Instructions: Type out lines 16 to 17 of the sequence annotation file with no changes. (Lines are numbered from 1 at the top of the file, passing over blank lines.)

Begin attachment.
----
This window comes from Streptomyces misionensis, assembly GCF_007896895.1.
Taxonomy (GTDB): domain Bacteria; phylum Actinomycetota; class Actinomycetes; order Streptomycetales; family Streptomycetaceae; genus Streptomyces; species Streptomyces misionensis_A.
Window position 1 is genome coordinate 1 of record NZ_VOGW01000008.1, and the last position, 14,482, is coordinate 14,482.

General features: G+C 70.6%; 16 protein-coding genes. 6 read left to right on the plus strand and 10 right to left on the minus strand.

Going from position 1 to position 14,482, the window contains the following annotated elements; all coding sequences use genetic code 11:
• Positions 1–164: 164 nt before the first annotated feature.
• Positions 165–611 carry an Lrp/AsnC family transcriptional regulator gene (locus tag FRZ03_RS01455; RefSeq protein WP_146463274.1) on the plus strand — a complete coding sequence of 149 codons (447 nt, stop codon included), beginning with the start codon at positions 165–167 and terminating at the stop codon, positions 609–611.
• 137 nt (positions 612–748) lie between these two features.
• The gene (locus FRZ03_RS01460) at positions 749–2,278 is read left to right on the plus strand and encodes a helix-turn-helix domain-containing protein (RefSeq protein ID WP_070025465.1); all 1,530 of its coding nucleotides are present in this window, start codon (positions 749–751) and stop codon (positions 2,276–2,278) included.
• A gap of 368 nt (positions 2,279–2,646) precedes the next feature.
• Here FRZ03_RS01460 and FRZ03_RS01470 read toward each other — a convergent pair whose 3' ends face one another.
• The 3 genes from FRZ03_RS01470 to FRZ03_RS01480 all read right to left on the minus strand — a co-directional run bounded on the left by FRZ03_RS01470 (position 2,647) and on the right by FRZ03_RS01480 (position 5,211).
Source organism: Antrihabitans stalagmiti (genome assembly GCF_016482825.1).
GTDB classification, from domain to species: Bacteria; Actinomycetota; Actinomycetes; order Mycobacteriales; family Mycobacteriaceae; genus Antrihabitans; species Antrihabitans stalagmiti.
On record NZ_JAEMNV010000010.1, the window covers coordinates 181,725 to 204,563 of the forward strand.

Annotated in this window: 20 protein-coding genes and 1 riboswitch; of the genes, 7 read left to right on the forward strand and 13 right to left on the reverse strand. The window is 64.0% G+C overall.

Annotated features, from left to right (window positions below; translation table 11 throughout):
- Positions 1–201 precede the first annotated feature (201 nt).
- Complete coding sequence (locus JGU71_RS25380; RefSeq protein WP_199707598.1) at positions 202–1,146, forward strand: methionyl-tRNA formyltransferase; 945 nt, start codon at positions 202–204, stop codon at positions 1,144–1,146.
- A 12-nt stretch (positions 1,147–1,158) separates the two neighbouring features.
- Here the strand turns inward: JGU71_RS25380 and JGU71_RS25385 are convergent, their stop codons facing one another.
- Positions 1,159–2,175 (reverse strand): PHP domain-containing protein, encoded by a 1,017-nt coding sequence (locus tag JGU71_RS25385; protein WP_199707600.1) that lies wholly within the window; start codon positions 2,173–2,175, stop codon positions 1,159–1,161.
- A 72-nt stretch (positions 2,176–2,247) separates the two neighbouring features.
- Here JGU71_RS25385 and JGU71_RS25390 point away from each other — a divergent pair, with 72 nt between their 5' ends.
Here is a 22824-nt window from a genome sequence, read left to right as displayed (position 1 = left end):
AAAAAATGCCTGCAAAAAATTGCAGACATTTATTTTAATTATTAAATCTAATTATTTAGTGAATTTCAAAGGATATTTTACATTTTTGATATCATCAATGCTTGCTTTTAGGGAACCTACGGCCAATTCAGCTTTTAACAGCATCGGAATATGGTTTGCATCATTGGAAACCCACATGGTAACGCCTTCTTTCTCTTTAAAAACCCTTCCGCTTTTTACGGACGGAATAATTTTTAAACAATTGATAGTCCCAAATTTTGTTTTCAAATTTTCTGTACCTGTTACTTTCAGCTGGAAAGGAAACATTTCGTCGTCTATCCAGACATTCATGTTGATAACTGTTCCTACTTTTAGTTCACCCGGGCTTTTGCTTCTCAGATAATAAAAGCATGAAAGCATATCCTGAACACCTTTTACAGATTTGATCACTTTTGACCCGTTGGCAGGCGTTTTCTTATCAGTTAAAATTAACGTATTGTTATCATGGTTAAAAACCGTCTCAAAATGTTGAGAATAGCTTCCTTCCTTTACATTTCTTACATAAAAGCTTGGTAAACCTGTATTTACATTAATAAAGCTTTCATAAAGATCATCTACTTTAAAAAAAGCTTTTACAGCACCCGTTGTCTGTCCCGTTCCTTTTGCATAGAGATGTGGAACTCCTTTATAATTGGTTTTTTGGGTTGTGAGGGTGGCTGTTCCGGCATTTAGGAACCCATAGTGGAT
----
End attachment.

Annotated in this window: 20 protein-coding genes and 1 riboswitch; of the genes, 7 read left to right on the forward strand and 13 right to left on the reverse strand. The window is 64.0% G+C overall.

Annotated features, from left to right (window positions below; translation table 11 throughout):